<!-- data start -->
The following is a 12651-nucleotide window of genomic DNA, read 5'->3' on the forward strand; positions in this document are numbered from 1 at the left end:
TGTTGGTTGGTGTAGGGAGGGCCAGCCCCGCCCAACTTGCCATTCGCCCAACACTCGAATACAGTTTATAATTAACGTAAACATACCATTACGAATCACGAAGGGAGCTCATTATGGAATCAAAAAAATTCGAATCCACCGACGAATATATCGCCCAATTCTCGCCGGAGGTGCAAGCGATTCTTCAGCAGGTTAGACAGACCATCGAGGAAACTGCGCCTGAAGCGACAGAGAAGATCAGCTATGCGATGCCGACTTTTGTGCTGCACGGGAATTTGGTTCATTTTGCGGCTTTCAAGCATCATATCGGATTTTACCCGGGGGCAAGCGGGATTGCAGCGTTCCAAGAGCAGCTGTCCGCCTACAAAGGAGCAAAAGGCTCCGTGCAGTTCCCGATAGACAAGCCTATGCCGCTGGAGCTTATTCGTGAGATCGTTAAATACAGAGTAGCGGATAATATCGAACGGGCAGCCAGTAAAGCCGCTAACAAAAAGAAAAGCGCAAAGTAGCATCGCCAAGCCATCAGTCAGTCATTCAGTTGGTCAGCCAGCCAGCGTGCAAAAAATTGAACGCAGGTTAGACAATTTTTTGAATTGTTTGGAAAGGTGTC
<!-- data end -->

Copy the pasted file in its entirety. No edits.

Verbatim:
The following is a 12651-nucleotide window of genomic DNA, read 5'->3' on the forward strand; positions in this document are numbered from 1 at the left end:
TGTTGGTTGGTGTAGGGAGGGCCAGCCCCGCCCAACTTGCCATTCGCCCAACACTCGAATACAGTTTATAATTAACGTAAACATACCATTACGAATCACGAAGGGAGCTCATTATGGAATCAAAAAAATTCGAATCCACCGACGAATATATCGCCCAATTCTCGCCGGAGGTGCAAGCGATTCTTCAGCAGGTTAGACAGACCATCGAGGAAACTGCGCCTGAAGCGACAGAGAAGATCAGCTATGCGATGCCGACTTTTGTGCTGCACGGGAATTTGGTTCATTTTGCGGCTTTCAAGCATCATATCGGATTTTACCCGGGGGCAAGCGGGATTGCAGCGTTCCAAGAGCAGCTGTCCGCCTACAAAGGAGCAAAAGGCTCCGTGCAGTTCCCGATAGACAAGCCTATGCCGCTGGAGCTTATTCGTGAGATCGTTAAATACAGAGTAGCGGATAATATCGAACGGGCAGCCAGTAAAGCCGCTAACAAAAAGAAAAGCGCAAAGTAGCATCGCCAAGCCATCAGTCAGTCATTCAGTTGGTCAGCCAGCCAGCGTGCAAAAAATTGAACGCAGGTTAGACAATTTTTTGAATTGTTTGGAAAGGTGTC